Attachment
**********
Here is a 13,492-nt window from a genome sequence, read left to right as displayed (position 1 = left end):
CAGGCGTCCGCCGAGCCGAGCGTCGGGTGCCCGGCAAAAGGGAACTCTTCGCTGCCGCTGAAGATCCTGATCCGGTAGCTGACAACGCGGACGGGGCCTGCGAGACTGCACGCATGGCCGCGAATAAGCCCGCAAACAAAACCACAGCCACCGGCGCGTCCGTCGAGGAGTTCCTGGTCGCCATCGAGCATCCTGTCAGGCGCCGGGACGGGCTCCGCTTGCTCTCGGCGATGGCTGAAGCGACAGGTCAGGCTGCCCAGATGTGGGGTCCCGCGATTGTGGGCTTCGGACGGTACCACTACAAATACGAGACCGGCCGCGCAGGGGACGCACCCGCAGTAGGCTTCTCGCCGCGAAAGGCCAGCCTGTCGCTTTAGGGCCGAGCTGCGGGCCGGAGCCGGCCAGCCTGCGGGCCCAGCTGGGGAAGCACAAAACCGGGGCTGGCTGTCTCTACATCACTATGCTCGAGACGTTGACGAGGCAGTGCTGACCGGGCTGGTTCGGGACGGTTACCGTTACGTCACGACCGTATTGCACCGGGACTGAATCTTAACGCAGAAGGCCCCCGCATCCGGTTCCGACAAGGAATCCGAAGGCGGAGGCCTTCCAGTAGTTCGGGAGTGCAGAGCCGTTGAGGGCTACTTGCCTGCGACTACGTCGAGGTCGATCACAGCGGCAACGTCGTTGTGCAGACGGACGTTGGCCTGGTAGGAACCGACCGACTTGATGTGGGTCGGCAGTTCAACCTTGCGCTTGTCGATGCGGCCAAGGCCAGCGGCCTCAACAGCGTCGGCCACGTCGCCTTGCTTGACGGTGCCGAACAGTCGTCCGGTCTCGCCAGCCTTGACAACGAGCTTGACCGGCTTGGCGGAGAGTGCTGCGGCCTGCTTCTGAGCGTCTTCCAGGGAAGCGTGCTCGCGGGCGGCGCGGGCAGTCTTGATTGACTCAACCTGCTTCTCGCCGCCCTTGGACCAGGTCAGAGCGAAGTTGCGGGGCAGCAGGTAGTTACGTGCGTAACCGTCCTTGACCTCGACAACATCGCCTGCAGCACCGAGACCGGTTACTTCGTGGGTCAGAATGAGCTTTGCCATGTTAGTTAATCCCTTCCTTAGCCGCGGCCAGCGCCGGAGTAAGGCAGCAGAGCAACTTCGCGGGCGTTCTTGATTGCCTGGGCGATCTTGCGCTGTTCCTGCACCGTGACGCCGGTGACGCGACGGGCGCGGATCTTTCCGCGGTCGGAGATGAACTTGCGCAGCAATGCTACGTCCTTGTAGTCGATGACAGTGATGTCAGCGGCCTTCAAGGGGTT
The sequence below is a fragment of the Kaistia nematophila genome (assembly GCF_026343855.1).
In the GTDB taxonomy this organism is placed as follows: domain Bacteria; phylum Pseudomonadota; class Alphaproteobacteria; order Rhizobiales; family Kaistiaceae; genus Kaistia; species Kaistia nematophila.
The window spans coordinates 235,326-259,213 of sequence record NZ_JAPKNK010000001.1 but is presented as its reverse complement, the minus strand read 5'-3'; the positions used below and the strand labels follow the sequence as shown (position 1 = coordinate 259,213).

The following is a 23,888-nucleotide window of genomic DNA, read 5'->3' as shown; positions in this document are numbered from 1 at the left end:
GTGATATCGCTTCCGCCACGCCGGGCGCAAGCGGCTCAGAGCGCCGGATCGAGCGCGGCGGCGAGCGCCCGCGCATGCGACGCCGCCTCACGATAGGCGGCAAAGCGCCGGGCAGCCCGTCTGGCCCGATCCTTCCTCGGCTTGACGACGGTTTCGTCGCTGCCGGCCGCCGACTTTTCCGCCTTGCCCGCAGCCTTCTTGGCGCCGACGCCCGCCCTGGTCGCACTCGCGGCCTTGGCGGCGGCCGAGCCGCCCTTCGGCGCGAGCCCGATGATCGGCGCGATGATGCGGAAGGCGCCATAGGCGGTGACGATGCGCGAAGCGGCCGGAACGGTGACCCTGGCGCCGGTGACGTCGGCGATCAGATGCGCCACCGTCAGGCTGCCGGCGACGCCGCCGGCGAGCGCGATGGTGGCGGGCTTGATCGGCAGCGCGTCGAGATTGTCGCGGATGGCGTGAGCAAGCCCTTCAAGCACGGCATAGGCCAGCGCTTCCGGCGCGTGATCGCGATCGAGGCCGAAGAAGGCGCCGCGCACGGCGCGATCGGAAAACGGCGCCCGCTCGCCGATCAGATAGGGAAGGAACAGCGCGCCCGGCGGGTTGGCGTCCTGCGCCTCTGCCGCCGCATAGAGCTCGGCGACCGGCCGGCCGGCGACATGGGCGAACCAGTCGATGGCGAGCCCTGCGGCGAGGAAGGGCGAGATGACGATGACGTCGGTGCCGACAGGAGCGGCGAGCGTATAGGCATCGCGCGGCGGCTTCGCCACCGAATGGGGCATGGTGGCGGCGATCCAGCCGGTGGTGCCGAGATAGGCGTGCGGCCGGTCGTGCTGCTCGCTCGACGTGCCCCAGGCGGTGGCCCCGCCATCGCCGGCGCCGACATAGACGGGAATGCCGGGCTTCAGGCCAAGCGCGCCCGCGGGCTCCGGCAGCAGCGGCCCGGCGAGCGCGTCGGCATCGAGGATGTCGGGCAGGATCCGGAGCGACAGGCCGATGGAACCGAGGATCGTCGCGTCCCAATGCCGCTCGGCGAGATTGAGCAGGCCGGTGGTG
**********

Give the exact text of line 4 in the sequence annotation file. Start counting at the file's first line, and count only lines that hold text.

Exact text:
In the GTDB taxonomy this organism is placed as follows: domain Bacteria; phylum Pseudomonadota; class Alphaproteobacteria; order Rhizobiales; family Kaistiaceae; genus Kaistia; species Kaistia nematophila.